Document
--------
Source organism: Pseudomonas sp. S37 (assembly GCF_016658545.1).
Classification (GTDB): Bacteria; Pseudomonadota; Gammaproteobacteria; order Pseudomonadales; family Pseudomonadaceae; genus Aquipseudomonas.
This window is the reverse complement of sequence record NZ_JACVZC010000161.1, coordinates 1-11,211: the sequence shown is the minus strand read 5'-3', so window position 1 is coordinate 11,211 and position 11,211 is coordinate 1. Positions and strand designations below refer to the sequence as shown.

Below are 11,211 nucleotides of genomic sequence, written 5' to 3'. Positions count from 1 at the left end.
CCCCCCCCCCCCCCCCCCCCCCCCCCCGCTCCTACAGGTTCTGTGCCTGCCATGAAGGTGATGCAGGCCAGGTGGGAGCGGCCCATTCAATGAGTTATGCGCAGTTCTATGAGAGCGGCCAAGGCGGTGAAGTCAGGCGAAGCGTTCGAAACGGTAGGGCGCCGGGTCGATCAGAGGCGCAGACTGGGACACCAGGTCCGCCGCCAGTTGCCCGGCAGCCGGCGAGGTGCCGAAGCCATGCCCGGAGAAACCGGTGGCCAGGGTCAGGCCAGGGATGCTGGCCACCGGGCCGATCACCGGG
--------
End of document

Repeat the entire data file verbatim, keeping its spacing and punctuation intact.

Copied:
Source organism: Pseudomonas sp. S37 (assembly GCF_016658545.1).
Classification (GTDB): Bacteria; Pseudomonadota; Gammaproteobacteria; order Pseudomonadales; family Pseudomonadaceae; genus Aquipseudomonas.
This window is the reverse complement of sequence record NZ_JACVZC010000161.1, coordinates 1-11,211: the sequence shown is the minus strand read 5'-3', so window position 1 is coordinate 11,211 and position 11,211 is coordinate 1. Positions and strand designations below refer to the sequence as shown.

Below are 11,211 nucleotides of genomic sequence, written 5' to 3'. Positions count from 1 at the left end.
CCCCCCCCCCCCCCCCCCCCCCCCCCCGCTCCTACAGGTTCTGTGCCTGCCATGAAGGTGATGCAGGCCAGGTGGGAGCGGCCCATTCAATGAGTTATGCGCAGTTCTATGAGAGCGGCCAAGGCGGTGAAGTCAGGCGAAGCGTTCGAAACGGTAGGGCGCCGGGTCGATCAGAGGCGCAGACTGGGACACCAGGTCCGCCGCCAGTTGCCCGGCAGCCGGCGAGGTGCCGAAGCCATGCCCGGAGAAACCGGTGGCCAGGGTCAGGCCAGGGATGCTGGCCACCGGGCCGATCACCGGG